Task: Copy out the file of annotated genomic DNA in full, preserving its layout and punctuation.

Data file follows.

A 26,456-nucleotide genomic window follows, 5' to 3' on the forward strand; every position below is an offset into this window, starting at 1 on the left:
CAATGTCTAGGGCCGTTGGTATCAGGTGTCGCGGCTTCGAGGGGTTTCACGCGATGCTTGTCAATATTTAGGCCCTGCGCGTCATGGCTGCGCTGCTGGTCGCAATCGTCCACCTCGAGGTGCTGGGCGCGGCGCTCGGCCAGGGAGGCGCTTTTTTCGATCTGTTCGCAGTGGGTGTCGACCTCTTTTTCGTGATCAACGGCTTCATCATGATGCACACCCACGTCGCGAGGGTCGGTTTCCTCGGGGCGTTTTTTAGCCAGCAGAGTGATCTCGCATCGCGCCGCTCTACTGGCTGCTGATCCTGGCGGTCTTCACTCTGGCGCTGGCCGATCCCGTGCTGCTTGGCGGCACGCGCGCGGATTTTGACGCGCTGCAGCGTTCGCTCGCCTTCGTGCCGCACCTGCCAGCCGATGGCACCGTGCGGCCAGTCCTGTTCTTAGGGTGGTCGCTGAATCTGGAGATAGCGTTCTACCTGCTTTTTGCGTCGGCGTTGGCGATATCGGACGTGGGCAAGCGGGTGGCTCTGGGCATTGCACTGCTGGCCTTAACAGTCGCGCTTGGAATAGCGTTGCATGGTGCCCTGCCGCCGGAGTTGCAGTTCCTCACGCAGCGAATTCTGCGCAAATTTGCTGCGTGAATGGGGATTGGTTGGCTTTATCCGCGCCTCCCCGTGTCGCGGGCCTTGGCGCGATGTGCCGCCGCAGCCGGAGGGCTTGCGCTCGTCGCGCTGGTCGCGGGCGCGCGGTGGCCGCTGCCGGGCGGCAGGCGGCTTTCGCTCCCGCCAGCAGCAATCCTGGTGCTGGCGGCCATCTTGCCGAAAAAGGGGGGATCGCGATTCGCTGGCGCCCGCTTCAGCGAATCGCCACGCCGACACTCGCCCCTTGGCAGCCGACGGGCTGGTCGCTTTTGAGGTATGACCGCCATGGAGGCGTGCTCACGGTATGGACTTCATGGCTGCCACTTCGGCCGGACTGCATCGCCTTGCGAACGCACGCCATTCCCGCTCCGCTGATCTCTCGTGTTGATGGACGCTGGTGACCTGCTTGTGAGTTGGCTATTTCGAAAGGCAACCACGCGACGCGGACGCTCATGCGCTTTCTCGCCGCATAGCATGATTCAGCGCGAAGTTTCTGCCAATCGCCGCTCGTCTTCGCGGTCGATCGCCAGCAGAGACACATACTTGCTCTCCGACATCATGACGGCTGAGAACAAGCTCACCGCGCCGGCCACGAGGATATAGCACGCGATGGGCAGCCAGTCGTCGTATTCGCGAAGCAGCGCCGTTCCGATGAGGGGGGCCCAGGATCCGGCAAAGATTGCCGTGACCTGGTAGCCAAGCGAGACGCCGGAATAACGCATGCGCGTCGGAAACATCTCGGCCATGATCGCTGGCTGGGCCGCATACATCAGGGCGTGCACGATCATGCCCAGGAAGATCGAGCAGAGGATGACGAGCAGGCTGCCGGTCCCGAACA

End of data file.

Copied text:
A 26,456-nucleotide genomic window follows, 5' to 3' on the forward strand; every position below is an offset into this window, starting at 1 on the left:
CAATGTCTAGGGCCGTTGGTATCAGGTGTCGCGGCTTCGAGGGGTTTCACGCGATGCTTGTCAATATTTAGGCCCTGCGCGTCATGGCTGCGCTGCTGGTCGCAATCGTCCACCTCGAGGTGCTGGGCGCGGCGCTCGGCCAGGGAGGCGCTTTTTTCGATCTGTTCGCAGTGGGTGTCGACCTCTTTTTCGTGATCAACGGCTTCATCATGATGCACACCCACGTCGCGAGGGTCGGTTTCCTCGGGGCGTTTTTTAGCCAGCAGAGTGATCTCGCATCGCGCCGCTCTACTGGCTGCTGATCCTGGCGGTCTTCACTCTGGCGCTGGCCGATCCCGTGCTGCTTGGCGGCACGCGCGCGGATTTTGACGCGCTGCAGCGTTCGCTCGCCTTCGTGCCGCACCTGCCAGCCGATGGCACCGTGCGGCCAGTCCTGTTCTTAGGGTGGTCGCTGAATCTGGAGATAGCGTTCTACCTGCTTTTTGCGTCGGCGTTGGCGATATCGGACGTGGGCAAGCGGGTGGCTCTGGGCATTGCACTGCTGGCCTTAACAGTCGCGCTTGGAATAGCGTTGCATGGTGCCCTGCCGCCGGAGTTGCAGTTCCTCACGCAGCGAATTCTGCGCAAATTTGCTGCGTGAATGGGGATTGGTTGGCTTTATCCGCGCCTCCCCGTGTCGCGGGCCTTGGCGCGATGTGCCGCCGCAGCCGGAGGGCTTGCGCTCGTCGCGCTGGTCGCGGGCGCGCGGTGGCCGCTGCCGGGCGGCAGGCGGCTTTCGCTCCCGCCAGCAGCAATCCTGGTGCTGGCGGCCATCTTGCCGAAAAAGGGGGGATCGCGATTCGCTGGCGCCCGCTTCAGCGAATCGCCACGCCGACACTCGCCCCTTGGCAGCCGACGGGCTGGTCGCTTTTGAGGTATGACCGCCATGGAGGCGTGCTCACGGTATGGACTTCATGGCTGCCACTTCGGCCGGACTGCATCGCCTTGCGAACGCACGCCATTCCCGCTCCGCTGATCTCTCGTGTTGATGGACGCTGGTGACCTGCTTGTGAGTTGGCTATTTCGAAAGGCAACCACGCGACGCGGACGCTCATGCGCTTTCTCGCCGCATAGCATGATTCAGCGCGAAGTTTCTGCCAATCGCCGCTCGTCTTCGCGGTCGATCGCCAGCAGAGACACATACTTGCTCTCCGACATCATGACGGCTGAGAACAAGCTCACCGCGCCGGCCACGAGGATATAGCACGCGATGGGCAGCCAGTCGTCGTATTCGCGAAGCAGCGCCGTTCCGATGAGGGGGGCCCAGGATCCGGCAAAGATTGCCGTGACCTGGTAGCCAAGCGAGACGCCGGAATAACGCATGCGCGTCGGAAACATCTCGGCCATGATCGCTGGCTGGGCCGCATACATCAGGGCGTGCACGATCATGCCCAGGAAGATCGAGCAGAGGATGACGAGCAGGCTGCCGGTCCCGAACA